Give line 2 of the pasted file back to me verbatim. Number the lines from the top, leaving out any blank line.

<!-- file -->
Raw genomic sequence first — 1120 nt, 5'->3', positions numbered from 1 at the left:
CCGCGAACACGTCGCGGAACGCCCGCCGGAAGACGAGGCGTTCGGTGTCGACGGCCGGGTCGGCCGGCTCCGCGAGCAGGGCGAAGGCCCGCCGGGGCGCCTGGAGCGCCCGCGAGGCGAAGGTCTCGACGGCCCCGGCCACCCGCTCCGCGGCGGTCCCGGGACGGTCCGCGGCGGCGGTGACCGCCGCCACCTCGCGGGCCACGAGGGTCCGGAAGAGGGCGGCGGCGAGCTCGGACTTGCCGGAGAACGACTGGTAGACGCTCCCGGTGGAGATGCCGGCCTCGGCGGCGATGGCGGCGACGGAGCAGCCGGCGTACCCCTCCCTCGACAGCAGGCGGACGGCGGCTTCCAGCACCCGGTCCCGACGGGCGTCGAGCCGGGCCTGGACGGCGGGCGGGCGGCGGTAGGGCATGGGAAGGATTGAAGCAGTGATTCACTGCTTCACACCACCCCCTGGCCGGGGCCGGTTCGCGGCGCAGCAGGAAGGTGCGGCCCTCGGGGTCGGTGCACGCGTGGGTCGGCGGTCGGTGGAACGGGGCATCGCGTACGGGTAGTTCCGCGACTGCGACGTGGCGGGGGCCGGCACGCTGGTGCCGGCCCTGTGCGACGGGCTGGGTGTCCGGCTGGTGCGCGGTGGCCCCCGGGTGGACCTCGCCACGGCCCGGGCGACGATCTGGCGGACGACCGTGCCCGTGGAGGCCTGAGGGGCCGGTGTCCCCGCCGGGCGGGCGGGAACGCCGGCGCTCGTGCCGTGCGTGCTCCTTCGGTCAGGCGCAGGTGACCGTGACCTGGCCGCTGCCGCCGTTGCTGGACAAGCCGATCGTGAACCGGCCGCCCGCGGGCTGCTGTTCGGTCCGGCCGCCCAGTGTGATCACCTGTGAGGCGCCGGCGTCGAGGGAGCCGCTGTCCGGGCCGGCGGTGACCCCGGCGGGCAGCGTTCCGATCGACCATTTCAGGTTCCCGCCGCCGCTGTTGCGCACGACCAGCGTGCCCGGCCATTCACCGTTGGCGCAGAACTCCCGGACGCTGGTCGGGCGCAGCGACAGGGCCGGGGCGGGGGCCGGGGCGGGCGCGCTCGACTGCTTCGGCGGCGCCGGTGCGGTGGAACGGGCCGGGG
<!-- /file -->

CCGCGAACACGTCGCGGAACGCCCGCCGGAAGACGAGGCGTTCGGTGTCGACGGCCGGGTCGGCCGGCTCCGCGAGCAGGGCGAAGGCCCGCCGGGGCGCCTGGAGCGCCCGCGAGGCGAAGGTCTCGACGGCCCCGGCCACCCGCTCCGCGGCGGTCCCGGGACGGTCCGCGGCGGCGGTGACCGCCGCCACCTCGCGGGCCACGAGGGTCCGGAAGAGGGCGGCGGCGAGCTCGGACTTGCCGGAGAACGACTGGTAGACGCTCCCGGTGGAGATGCCGGCCTCGGCGGCGATGGCGGCGACGGAGCAGCCGGCGTACCCCTCCCTCGACAGCAGGCGGACGGCGGCTTCCAGCACCCGGTCCCGACGGGCGTCGAGCCGGGCCTGGACGGCGGGCGGGCGGCGGTAGGGCATGGGAAGGATTGAAGCAGTGATTCACTGCTTCACACCACCCCCTGGCCGGGGCCGGTTCGCGGCGCAGCAGGAAGGTGCGGCCCTCGGGGTCGGTGCACGCGTGGGTCGGCGGTCGGTGGAACGGGGCATCGCGTACGGGTAGTTCCGCGACTGCGACGTGGCGGGGGCCGGCACGCTGGTGCCGGCCCTGTGCGACGGGCTGGGTGTCCGGCTGGTGCGCGGTGGCCCCCGGGTGGACCTCGCCACGGCCCGGGCGACGATCTGGCGGACGACCGTGCCCGTGGAGGCCTGAGGGGCCGGTGTCCCCGCCGGGCGGGCGGGAACGCCGGCGCTCGTGCCGTGCGTGCTCCTTCGGTCAGGCGCAGGTGACCGTGACCTGGCCGCTGCCGCCGTTGCTGGACAAGCCGATCGTGAACCGGCCGCCCGCGGGCTGCTGTTCGGTCCGGCCGCCCAGTGTGATCACCTGTGAGGCGCCGGCGTCGAGGGAGCCGCTGTCCGGGCCGGCGGTGACCCCGGCGGGCAGCGTTCCGATCGACCATTTCAGGTTCCCGCCGCCGCTGTTGCGCACGACCAGCGTGCCCGGCCATTCACCGTTGGCGCAGAACTCCCGGACGCTGGTCGGGCGCAGCGACAGGGCCGGGGCGGGGGCCGGGGCGGGCGCGCTCGACTGCTTCGGCGGCGCCGGTGCGGTGGAACGGGCCGGGG